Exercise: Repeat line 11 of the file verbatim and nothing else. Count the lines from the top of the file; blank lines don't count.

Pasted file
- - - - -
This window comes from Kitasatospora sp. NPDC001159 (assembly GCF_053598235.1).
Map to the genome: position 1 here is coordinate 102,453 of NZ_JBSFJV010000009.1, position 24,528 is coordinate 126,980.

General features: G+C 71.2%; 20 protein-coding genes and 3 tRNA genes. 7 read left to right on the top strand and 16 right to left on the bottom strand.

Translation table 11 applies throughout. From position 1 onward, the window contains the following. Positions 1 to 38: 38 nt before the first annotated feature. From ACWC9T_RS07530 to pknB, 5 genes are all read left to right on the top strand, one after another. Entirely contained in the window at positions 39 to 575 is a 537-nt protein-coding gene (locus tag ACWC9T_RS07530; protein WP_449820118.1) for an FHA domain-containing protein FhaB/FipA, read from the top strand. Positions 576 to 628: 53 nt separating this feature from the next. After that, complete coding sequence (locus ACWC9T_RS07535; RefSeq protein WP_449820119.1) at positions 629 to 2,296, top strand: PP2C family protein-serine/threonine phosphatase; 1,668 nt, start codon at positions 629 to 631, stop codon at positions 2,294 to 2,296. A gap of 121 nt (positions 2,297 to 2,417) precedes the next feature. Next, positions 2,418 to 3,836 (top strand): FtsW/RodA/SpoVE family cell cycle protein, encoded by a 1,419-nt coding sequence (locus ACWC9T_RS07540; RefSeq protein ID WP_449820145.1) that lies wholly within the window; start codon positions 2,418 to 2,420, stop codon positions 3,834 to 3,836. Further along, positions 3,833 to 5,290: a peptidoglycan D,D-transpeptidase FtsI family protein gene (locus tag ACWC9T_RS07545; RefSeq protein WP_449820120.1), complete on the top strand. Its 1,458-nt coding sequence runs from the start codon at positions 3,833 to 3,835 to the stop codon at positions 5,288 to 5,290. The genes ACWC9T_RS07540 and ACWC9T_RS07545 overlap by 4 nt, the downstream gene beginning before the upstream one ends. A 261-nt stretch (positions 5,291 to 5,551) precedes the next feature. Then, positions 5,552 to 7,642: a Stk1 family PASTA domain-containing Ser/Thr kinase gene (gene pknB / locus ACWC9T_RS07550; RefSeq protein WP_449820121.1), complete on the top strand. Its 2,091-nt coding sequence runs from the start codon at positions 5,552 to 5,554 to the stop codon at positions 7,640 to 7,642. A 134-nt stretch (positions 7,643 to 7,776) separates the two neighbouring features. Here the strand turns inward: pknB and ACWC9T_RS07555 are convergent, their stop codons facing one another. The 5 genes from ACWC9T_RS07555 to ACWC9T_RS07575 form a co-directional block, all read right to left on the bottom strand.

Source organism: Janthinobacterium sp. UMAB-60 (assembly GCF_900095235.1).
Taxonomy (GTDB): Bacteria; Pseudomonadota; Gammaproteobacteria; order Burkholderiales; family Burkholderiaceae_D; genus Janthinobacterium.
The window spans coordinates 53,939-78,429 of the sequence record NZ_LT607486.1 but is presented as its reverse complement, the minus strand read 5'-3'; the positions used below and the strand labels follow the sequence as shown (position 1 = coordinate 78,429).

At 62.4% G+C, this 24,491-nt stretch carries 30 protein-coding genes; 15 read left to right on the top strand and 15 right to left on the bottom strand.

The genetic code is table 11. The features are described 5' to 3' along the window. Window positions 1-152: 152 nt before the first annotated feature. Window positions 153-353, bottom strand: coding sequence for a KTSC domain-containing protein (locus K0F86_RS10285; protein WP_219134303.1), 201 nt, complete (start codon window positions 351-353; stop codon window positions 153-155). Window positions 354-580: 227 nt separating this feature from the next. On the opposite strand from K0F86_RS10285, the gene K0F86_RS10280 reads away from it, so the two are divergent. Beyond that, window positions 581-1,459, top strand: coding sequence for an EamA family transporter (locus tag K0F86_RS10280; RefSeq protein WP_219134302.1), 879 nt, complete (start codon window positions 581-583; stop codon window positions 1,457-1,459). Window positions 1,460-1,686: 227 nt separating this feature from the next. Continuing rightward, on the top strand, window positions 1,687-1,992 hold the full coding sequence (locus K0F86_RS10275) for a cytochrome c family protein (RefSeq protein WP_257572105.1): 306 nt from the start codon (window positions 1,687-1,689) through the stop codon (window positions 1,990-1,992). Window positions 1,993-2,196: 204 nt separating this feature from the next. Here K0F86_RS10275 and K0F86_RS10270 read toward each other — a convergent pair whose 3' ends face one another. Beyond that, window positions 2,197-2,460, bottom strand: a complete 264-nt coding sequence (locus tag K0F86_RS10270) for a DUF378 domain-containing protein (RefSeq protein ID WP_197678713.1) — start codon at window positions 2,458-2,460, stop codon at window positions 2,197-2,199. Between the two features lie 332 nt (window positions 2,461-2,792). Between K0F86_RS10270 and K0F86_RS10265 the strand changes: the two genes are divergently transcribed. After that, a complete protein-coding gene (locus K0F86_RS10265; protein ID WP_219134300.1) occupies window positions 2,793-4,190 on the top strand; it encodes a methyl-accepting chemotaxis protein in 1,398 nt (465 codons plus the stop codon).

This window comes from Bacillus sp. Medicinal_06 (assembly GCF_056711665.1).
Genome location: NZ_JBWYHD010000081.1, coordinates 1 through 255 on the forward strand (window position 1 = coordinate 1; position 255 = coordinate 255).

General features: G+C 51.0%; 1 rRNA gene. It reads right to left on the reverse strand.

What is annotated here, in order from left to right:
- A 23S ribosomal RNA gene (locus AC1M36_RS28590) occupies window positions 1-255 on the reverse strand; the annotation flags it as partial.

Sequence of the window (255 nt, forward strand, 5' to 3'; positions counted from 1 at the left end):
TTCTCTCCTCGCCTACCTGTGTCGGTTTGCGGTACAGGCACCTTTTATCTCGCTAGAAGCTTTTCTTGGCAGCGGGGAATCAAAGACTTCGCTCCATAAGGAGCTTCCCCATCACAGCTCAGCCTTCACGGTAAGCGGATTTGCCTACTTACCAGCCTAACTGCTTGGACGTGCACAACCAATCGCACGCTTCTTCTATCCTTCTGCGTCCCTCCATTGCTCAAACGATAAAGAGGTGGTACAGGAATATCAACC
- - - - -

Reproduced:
Genome location: NZ_JBWYHD010000081.1, coordinates 1 through 255 on the forward strand (window position 1 = coordinate 1; position 255 = coordinate 255).